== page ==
There are so many things one never even thinks about until they are gone. Hearing loss seeps into every facet of your life. Places you didn't even know existed -- until your hearing loss reveals them.
A friend recently had her cochlear implant activated. She's in her 80's. Family and friends who encouraged her to get the implant worry that she will have a hard time adjusting to it. "She's 84, you know," they say. She lives alone and, like her family, she fears that being unable to hear has affected her independence, her safety, and her well-being.
I have written before of the irrational fear that creeps in when I am alone in my house. Being unable to hear a simple knock on the door or identify a strange, muffled sound can be unnerving --how opening a dishwasher while it is running or turning the key again when the car is already on or not knowing that your smoke alarm is chirping or that your alarm clock is buzzing or that you've accidentally left a radio on, answering questions wrongly, missing conversations, and telephone calls -- even walking "blissfully unaware" in a crowd of people who've repeatedly tried to excuse themselves to walk past you and consider you rude -- all of the things that have become embarrassingly routine for you because you cannot hear them anymore. I told her son-in-law to keep encouraging her as she enters this new phase of hearing -- mostly because I know how important hearing independence can be. And I know that even if she never perceives speech, she will most certainly perceive environmental sounds. And that alone will bring her relief.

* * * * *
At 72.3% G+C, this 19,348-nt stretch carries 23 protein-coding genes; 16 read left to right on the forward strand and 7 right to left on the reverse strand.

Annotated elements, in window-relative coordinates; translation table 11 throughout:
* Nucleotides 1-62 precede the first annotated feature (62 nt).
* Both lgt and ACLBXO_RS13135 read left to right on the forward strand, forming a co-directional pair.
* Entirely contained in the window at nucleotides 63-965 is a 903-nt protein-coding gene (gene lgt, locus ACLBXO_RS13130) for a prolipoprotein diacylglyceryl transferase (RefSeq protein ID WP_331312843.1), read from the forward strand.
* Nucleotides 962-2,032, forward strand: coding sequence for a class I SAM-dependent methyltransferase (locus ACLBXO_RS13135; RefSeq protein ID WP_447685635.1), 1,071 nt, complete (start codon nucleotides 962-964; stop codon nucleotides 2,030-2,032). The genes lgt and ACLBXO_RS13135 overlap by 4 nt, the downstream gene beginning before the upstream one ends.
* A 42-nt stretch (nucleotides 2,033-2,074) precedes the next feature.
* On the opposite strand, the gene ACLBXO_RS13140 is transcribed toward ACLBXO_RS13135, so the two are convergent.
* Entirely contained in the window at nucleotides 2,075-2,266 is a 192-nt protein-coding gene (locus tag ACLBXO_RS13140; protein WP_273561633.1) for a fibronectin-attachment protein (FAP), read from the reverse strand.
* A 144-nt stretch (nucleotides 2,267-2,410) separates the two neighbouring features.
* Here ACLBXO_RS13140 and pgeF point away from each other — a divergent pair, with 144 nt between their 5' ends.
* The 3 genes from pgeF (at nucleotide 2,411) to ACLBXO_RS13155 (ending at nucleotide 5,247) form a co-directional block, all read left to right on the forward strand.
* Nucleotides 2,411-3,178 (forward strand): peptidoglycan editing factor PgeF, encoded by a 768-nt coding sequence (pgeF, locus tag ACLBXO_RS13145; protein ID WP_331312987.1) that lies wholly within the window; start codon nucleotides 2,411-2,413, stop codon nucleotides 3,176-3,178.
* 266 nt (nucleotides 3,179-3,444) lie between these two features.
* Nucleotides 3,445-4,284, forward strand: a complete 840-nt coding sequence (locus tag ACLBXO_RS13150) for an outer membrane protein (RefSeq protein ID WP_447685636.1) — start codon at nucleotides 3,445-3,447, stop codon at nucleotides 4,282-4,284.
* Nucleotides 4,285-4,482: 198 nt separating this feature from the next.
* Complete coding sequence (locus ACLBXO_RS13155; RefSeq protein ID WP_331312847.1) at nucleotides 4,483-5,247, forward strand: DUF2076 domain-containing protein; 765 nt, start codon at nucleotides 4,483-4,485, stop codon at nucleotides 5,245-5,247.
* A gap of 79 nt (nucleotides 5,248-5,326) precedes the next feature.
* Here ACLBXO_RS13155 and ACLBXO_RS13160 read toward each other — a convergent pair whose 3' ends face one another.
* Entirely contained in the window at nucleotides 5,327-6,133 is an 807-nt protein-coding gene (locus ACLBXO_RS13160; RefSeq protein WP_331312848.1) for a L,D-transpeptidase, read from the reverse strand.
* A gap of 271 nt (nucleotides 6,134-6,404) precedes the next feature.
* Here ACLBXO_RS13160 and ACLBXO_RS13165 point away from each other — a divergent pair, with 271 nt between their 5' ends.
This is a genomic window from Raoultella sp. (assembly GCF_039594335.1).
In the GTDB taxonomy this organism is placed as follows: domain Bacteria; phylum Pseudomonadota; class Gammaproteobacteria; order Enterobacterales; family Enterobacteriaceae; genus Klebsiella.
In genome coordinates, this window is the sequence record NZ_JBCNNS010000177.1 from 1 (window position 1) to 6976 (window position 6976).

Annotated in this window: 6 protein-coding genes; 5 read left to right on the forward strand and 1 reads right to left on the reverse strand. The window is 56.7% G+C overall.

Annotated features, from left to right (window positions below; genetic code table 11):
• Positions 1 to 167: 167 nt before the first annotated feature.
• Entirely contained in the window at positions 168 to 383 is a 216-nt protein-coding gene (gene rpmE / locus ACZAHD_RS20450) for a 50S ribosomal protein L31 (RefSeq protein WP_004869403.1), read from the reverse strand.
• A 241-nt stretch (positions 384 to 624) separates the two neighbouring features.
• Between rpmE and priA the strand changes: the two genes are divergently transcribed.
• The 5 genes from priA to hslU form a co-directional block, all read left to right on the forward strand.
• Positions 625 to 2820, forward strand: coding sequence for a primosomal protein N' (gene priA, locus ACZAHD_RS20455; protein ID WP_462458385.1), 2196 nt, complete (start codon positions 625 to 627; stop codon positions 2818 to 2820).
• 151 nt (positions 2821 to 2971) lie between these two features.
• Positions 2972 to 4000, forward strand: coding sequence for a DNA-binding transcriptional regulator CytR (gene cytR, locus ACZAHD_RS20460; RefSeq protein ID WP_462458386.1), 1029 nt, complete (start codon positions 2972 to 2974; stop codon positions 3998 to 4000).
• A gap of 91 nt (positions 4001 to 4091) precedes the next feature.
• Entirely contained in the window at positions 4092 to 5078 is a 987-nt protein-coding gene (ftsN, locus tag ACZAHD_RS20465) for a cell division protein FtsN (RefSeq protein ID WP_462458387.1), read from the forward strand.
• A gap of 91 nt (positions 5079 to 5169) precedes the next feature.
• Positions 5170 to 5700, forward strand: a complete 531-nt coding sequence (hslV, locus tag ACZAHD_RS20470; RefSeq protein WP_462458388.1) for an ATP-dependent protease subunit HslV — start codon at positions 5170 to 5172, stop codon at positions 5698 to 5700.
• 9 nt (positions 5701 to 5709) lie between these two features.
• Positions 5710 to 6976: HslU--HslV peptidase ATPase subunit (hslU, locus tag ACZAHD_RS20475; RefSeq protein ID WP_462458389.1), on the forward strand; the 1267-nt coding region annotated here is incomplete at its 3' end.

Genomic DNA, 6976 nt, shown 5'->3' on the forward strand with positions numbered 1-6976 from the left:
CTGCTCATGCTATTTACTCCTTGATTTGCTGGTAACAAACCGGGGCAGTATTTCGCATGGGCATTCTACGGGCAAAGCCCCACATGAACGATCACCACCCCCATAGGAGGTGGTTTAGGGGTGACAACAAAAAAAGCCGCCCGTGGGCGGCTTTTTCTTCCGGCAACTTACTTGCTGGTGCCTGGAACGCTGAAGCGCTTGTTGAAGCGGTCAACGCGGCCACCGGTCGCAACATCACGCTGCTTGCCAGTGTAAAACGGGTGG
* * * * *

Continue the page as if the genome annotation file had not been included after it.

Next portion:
"I never thought of it like that," a friend who was listening nearby remarked. "Like how just hearing all the things in your home can make you feel secure. But I can see that now. That's quite a revelation for me."
A revelation. Yes. Constant revelations -- constantly.
That's a perfect analogy of what living with hearing loss is like.